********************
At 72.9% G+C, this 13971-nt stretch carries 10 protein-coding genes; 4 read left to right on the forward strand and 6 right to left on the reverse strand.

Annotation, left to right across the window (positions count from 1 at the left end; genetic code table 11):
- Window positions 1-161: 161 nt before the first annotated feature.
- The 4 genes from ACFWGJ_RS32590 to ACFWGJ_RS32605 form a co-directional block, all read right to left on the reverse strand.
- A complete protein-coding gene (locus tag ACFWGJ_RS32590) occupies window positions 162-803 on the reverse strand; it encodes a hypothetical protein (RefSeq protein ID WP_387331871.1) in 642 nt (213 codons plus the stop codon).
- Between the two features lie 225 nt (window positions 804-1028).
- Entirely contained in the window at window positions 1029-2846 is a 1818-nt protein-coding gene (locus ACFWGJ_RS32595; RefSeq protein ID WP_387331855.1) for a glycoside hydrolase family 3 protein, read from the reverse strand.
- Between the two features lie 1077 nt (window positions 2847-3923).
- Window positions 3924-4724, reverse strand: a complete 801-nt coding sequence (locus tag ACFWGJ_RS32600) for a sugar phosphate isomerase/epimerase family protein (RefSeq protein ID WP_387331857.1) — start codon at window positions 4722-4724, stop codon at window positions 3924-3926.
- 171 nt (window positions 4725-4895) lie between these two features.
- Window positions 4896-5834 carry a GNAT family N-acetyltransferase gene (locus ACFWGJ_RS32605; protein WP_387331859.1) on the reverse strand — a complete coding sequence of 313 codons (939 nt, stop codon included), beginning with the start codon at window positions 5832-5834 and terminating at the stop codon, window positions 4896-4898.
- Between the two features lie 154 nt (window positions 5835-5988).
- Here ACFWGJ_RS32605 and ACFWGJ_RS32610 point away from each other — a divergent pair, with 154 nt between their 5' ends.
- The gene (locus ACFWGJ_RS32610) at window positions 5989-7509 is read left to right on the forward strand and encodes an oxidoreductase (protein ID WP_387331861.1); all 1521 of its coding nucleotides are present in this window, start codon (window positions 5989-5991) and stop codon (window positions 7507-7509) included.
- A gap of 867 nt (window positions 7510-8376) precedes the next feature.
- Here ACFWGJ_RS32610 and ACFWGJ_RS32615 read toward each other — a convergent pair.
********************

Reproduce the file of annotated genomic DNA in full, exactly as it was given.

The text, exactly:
At 72.9% G+C, this 13971-nt stretch carries 10 protein-coding genes; 4 read left to right on the forward strand and 6 right to left on the reverse strand.

Annotation, left to right across the window (positions count from 1 at the left end; genetic code table 11):
- Window positions 1-161: 161 nt before the first annotated feature.
- The 4 genes from ACFWGJ_RS32590 to ACFWGJ_RS32605 form a co-directional block, all read right to left on the reverse strand.
- A complete protein-coding gene (locus tag ACFWGJ_RS32590) occupies window positions 162-803 on the reverse strand; it encodes a hypothetical protein (RefSeq protein ID WP_387331871.1) in 642 nt (213 codons plus the stop codon).
- Between the two features lie 225 nt (window positions 804-1028).
- Entirely contained in the window at window positions 1029-2846 is a 1818-nt protein-coding gene (locus ACFWGJ_RS32595; RefSeq protein ID WP_387331855.1) for a glycoside hydrolase family 3 protein, read from the reverse strand.
- Between the two features lie 1077 nt (window positions 2847-3923).
- Window positions 3924-4724, reverse strand: a complete 801-nt coding sequence (locus tag ACFWGJ_RS32600) for a sugar phosphate isomerase/epimerase family protein (RefSeq protein ID WP_387331857.1) — start codon at window positions 4722-4724, stop codon at window positions 3924-3926.
- 171 nt (window positions 4725-4895) lie between these two features.
- Window positions 4896-5834 carry a GNAT family N-acetyltransferase gene (locus ACFWGJ_RS32605; protein WP_387331859.1) on the reverse strand — a complete coding sequence of 313 codons (939 nt, stop codon included), beginning with the start codon at window positions 5832-5834 and terminating at the stop codon, window positions 4896-4898.
- Between the two features lie 154 nt (window positions 5835-5988).
- Here ACFWGJ_RS32605 and ACFWGJ_RS32610 point away from each other — a divergent pair, with 154 nt between their 5' ends.
- The gene (locus ACFWGJ_RS32610) at window positions 5989-7509 is read left to right on the forward strand and encodes an oxidoreductase (protein ID WP_387331861.1); all 1521 of its coding nucleotides are present in this window, start codon (window positions 5989-5991) and stop codon (window positions 7507-7509) included.
- A gap of 867 nt (window positions 7510-8376) precedes the next feature.
- Here ACFWGJ_RS32610 and ACFWGJ_RS32615 read toward each other — a convergent pair.